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Name: Kyler
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Question:
Everyone has heard the theory of the Big Bang, but I often ask myself, "If the Law of Conservation of Matter and Energy is correct, and has been proven it IS correct, then how come at the big bang theorized some 14 billion years ago all of a sudden out of nothing, a nothing just CREATE all the matter in the universe?" Wouldn't the law of Conservation of Matter and Energy and the Big Bang Theory just cancel each other out? How can the be? Only ONE of these is correct, and since the Law of Conservation is PROVEN true and is a law, and the Big Bang Theory is only a THEORY and not proven correct yet, than shouldn't the Big Bang Theory be confirmed as false?



Replies:
At the Big Bang and for several parts of a second afterwards, the physical laws of the Universe did not apply as they do now. For example, the Universe expanded faster that the speed of light in an event called "inflation" according to theory.

This is why some scientists are considering other origins of the Universe such as colliding membranes called "branes".

R. W. "Bob" Avakian
Instructor
B.S. Earth Sciences; M.S. Geophysics
Oklahoma State Univ. Inst. of Technology


Kyler,

First, no law of science has ever been proven to be true for all situations. So long as it seems to work well, to be useful, we keep using it. A theory that has been used in many subjects by many people is often called a law.

Second, the Big Bang is not necessarily from nothing. It might be from no matter, just energy. Energy can easily change into matter under appropriate conditions. If more than one universe exists, as has been proposed by superstring theory, it is even possible that the energy came from interaction with a parallel universe. In some models of the universe, it is even possible for energy to exist in the structure of empty space.

We do not know whether energy must always be conserved. So long as matter/energy conversion is allowed according to Albert Einstein's ideas, creation of energy from nothing has just never been measured. If such an event should be measured and repeated in many experiments, then we will adjust the Conservation of Energy and Matter "law" to allow for what is seen.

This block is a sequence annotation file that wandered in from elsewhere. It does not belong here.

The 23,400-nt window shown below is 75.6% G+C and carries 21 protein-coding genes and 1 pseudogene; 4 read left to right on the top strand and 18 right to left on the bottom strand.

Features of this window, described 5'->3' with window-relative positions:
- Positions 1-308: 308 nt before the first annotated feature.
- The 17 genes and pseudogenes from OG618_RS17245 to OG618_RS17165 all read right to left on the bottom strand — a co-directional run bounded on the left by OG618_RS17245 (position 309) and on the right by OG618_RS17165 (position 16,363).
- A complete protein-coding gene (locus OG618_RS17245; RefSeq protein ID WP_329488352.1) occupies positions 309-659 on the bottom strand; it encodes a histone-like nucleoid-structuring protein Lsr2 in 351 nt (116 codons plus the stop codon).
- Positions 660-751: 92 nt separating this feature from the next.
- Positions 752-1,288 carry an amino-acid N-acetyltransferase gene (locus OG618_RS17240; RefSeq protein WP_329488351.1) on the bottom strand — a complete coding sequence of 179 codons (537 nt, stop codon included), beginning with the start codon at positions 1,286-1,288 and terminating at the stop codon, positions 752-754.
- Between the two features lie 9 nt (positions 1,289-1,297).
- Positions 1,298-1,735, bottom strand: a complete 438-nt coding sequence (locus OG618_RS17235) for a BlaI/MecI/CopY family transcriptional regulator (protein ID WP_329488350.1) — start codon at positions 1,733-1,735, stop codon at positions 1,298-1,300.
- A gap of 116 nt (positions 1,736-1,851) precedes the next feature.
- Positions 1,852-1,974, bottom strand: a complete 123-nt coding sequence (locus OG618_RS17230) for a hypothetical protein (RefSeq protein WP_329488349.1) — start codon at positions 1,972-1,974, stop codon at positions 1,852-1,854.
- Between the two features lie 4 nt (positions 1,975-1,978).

Dr. Ken Mellendorf
Physics Instructor
Illinois Central College


You have to be careful about the terms "Law" and "Theory" because in the scientific context their meaning is different that their everyday definition. Also "proven" is a very slippery term, because a mathematical "proof" and a "proof" in an experimental context are also very different. First, "only a theory" is not correct. A theory is the highest level of scientific certainty. It does not mean a "guess" or a "speculation". Second, "proven" in the mathematical sense means that the conclusions follow from the premises in a logical fashion. It may or may not have anything to do with physical reality. The mathematician cares less whether some theorem has any physical reality, only that the conclusions follow and obey the rules laid out by the mathematical system. This format is too short to go into much detail. However I would direct you to Richard Feynman's short, but elegant, book "The Character of Physical Law" explains the differences much better than I am able to do.

Vince Calder


I think your confusion might be the part where you say "out of nothing". The big bang describes rapid expansion of the universe from a highly (energy- and mass-) dense (and very small) state, not from "nothing". Thus, nothing about the big bang theory contracts mass/energy conservation.

I also would caution you against relying on statements like "is proven true and is law" -- all ideas in science are constantly subject to revision and challenge. As new evidence is presented, any idea may need revision. Whether an idea is labeled a "law", "hypothesis", or "theory", it may still end up wrong or incomplete. A great example are Newton's "Laws" of Motion -- which have been shown to be quite incomplete (enter relativity and quantum physics).

Naturally, you might ask about the origin of this very dense starting condition when the big bang began. There is a very short period of time that we cannot describe very well, called the Planck Epoch. If you extrapolate backwards from what we can model/describe, you might predict an infinitely dense singularity (zero volume) from which the universe began. However, we do not currently have models to describe such a thing. The best answer I have is that we just do not yet have the tools to model/explain this time period well.

Hope this helps,

Burr Zimmerman



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